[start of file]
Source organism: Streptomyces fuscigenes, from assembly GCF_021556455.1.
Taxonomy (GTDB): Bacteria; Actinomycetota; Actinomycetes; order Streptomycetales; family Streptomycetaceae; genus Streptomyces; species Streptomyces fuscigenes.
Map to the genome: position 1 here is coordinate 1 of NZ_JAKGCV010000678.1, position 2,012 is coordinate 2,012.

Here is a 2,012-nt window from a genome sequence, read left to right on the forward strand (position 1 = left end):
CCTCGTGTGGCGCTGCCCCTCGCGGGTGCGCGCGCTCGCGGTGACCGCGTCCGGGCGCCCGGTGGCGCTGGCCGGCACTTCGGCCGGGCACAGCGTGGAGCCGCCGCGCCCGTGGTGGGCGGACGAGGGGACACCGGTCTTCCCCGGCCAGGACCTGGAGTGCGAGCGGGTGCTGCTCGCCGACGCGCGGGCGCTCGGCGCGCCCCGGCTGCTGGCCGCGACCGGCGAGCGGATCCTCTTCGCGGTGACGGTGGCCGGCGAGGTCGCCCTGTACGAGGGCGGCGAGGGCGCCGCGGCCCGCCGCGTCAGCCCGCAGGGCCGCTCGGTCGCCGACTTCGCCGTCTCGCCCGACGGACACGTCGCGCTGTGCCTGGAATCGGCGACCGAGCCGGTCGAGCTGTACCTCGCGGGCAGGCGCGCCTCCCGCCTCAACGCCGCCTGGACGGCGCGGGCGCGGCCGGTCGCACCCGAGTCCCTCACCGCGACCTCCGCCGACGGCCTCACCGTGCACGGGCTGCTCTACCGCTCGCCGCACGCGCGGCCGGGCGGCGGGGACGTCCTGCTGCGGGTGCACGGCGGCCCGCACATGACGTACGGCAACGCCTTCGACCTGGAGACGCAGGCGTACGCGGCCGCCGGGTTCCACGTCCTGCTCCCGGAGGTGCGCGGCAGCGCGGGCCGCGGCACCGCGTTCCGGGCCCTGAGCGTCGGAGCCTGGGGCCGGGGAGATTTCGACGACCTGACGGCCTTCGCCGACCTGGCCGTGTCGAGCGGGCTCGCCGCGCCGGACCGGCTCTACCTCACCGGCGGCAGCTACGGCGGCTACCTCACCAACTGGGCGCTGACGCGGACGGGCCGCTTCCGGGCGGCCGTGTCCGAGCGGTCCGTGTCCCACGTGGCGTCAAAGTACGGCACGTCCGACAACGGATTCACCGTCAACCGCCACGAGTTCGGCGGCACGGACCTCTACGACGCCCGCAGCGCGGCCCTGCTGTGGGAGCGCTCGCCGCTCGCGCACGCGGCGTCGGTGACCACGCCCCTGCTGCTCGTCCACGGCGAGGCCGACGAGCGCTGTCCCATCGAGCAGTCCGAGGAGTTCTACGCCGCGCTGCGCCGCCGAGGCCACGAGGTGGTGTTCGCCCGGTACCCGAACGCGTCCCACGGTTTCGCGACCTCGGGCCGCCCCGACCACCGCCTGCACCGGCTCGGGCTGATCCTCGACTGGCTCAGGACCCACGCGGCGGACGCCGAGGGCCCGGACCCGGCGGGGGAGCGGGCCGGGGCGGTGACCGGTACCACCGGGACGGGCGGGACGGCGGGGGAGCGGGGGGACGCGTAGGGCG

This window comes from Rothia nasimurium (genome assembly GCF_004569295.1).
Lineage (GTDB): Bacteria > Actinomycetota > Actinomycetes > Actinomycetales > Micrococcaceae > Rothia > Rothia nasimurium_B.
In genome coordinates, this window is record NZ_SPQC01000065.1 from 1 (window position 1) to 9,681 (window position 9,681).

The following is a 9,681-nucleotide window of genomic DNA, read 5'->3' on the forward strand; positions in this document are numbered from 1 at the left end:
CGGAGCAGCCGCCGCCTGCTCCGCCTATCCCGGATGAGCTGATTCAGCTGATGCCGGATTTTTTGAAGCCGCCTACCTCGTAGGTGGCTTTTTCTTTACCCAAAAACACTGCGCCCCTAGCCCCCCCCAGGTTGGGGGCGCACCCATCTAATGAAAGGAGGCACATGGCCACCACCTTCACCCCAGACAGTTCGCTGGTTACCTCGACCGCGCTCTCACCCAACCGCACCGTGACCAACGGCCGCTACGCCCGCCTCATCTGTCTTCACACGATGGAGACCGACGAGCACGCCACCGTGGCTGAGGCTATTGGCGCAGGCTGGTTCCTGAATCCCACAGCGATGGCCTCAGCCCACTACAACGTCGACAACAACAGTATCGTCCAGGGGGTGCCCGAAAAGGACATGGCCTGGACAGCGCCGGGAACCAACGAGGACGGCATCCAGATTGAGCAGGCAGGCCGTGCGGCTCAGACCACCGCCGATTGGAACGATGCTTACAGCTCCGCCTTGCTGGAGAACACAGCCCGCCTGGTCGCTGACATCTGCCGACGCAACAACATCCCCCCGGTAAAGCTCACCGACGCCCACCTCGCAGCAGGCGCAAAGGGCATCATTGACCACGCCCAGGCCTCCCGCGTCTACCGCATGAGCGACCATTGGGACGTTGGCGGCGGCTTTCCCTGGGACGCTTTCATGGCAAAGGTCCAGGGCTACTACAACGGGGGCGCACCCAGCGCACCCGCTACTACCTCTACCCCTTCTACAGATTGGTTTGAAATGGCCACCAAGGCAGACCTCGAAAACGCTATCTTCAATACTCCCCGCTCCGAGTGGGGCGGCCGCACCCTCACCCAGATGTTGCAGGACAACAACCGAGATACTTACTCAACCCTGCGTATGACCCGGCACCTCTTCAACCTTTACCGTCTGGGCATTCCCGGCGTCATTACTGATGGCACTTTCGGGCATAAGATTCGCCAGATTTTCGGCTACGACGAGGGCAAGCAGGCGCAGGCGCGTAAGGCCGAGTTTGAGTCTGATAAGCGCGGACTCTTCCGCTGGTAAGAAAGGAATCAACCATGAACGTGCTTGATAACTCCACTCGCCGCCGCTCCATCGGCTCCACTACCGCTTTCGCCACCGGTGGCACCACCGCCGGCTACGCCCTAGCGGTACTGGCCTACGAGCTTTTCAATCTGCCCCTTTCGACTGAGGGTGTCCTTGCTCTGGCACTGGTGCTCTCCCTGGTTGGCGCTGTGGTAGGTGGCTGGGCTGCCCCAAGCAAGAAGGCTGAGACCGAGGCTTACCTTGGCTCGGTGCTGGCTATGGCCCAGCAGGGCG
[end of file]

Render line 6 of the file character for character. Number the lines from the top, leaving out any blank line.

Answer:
This window comes from Rothia nasimurium (genome assembly GCF_004569295.1).